Priority 4 is being an outstanding council and here one promise has already been achieved and eight more are on track to be delivered by the deadline.

    In line with its pledge, the council has made great strides in developing a clean and simple website based on the principles of gov.uk. Most pages should be updated for all services by the autumn.

    From Viewpoint survey feedback it’s clear that 72 per cent of customers are satisfied with council services, but the Open for Business project will help improve this score by offering services where and when customers want them and us to achieve this.

    All key strategic projects from the communications plan have been delivered.
    This has included the creation of a new e-newsletter, connectED, the Knowing East Devon population and place report, this annual report and customer and stakeholder surveys. Feedback indicates that 84% of people feel they are kept informed and 70% believe the council provides value for money. A response rate of 49% agreeing that the council responds quickly when asked for help shows there is definite room for improvement in this area.

    Business plan

    The shared ICT service project working with Exeter and Teignbridge councils has progressed well during the year and the programme team will now produce a detailed business plan for each council to review in 2014/15.

    Aims for the coming year include delivering a transformation strategy to prepare for continued cuts in government funding, implementing new technology enabling more online transactions and improving systems for staff to work in a mobile and flexible way.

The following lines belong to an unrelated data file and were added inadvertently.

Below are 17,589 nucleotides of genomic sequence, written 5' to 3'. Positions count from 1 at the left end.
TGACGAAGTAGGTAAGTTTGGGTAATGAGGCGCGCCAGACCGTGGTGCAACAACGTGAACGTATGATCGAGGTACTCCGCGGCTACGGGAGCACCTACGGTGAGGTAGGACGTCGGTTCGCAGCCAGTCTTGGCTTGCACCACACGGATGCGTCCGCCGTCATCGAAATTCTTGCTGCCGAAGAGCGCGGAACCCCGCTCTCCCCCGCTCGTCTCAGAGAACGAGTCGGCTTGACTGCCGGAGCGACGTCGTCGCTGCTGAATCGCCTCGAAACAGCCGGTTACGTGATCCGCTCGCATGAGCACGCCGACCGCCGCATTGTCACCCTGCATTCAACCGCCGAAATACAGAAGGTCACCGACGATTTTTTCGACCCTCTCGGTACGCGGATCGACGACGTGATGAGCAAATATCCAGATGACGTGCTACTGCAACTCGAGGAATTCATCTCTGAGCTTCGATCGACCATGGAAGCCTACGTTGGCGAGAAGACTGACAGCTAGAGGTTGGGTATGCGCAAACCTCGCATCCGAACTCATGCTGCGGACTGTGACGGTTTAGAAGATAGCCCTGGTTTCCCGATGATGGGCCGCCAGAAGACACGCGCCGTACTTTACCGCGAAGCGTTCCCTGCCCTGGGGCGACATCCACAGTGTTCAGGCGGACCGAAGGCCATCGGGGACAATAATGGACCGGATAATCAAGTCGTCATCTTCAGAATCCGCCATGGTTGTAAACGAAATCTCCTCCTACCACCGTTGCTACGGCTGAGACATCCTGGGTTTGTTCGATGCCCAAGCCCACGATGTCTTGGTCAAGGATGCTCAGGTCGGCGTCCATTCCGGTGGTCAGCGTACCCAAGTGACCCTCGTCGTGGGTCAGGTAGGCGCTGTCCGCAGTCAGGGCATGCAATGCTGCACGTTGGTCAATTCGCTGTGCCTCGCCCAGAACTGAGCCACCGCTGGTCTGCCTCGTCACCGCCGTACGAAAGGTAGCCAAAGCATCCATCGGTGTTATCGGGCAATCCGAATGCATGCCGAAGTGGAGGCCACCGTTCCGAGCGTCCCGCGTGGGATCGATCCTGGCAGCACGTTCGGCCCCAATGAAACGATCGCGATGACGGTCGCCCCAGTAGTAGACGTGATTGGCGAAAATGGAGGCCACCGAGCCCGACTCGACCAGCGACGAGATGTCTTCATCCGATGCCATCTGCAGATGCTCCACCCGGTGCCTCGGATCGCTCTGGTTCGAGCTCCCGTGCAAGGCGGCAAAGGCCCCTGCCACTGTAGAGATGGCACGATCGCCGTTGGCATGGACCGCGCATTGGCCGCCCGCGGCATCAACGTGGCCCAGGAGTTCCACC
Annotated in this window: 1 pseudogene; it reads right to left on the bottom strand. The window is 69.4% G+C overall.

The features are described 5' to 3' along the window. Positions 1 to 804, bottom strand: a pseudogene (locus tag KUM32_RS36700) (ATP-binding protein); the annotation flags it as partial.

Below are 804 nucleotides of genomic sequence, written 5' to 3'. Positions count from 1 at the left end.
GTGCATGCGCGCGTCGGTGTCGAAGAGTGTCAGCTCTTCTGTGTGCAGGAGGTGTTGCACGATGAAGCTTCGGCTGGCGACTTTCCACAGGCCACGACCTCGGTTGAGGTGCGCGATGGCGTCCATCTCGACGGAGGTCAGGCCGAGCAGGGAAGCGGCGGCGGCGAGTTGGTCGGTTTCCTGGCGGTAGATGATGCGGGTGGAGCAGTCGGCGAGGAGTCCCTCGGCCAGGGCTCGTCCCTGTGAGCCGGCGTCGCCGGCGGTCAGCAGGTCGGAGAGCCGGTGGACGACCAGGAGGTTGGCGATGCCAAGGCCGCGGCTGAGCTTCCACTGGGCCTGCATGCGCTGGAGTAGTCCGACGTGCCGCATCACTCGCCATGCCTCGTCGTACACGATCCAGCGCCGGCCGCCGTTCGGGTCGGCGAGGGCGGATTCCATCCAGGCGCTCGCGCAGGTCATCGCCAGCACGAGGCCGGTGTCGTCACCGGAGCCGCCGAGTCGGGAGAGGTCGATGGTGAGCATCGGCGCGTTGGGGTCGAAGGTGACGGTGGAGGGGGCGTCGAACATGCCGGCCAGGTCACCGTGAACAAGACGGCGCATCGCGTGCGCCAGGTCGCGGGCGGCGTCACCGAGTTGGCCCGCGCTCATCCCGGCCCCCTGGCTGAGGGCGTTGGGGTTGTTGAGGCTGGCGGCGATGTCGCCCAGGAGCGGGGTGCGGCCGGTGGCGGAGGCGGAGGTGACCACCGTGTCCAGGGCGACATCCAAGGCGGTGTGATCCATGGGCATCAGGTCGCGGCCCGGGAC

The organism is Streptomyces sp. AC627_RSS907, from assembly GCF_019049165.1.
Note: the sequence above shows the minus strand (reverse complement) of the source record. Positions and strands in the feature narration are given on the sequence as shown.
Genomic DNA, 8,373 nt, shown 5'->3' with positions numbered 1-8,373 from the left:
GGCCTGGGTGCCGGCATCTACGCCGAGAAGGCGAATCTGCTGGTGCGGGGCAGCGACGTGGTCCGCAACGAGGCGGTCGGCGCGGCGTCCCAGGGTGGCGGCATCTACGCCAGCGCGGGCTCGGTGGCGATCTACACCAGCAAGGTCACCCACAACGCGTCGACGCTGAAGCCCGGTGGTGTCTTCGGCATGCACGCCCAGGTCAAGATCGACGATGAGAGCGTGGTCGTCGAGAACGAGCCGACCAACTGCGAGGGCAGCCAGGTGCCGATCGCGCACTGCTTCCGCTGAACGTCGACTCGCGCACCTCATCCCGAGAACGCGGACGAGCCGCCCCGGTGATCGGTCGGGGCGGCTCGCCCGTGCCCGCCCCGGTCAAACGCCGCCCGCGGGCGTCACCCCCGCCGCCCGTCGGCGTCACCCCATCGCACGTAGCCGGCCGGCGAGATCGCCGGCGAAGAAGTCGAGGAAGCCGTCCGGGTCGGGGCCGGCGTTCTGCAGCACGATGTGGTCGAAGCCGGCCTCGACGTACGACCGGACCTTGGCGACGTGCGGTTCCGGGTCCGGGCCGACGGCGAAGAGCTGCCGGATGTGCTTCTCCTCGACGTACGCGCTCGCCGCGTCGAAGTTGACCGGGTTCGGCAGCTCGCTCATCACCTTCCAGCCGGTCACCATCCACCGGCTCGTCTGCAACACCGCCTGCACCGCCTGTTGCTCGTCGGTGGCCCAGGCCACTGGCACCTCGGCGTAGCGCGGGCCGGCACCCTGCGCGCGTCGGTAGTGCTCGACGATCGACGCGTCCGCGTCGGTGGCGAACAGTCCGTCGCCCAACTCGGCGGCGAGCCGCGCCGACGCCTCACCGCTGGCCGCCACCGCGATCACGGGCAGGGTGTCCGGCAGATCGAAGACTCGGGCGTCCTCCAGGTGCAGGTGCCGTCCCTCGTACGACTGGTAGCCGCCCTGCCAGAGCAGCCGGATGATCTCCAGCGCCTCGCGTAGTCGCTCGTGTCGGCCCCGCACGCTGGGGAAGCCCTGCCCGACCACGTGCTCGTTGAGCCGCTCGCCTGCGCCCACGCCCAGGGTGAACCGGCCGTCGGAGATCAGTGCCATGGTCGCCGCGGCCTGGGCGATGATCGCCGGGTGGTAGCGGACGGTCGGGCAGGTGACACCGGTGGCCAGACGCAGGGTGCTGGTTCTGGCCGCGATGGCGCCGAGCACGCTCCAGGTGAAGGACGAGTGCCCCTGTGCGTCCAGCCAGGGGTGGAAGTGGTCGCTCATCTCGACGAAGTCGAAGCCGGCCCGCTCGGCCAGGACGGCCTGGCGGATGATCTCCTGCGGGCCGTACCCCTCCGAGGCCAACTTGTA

In a joint foreword to the latest Annual Report, Chief Executive Mark Williams says: “I’m pleased to report that over the past year we’ve been able to keep good quality front line services running despite major cuts in government funding. It’s been a difficult challenge and it’s not looking any easier this year as the government slice another 14 per cent (around £794,000) from the grant they provide us – with even deeper cuts to come further down the line.

    “In future years we’ll have to redouble our efforts and be even more imaginative to protect services in the face of rising costs and falling income. We will not shy away from the challenge of not only continuing to provide good service but also planning ambitiously for the future”.

    And Council Leader Paul Diviani sums up: “This annual report is testament to how successful we have been in the past 12 months at keeping our promises. I’m delighted with the progress we have made and I look forward to reporting still more advances next year”.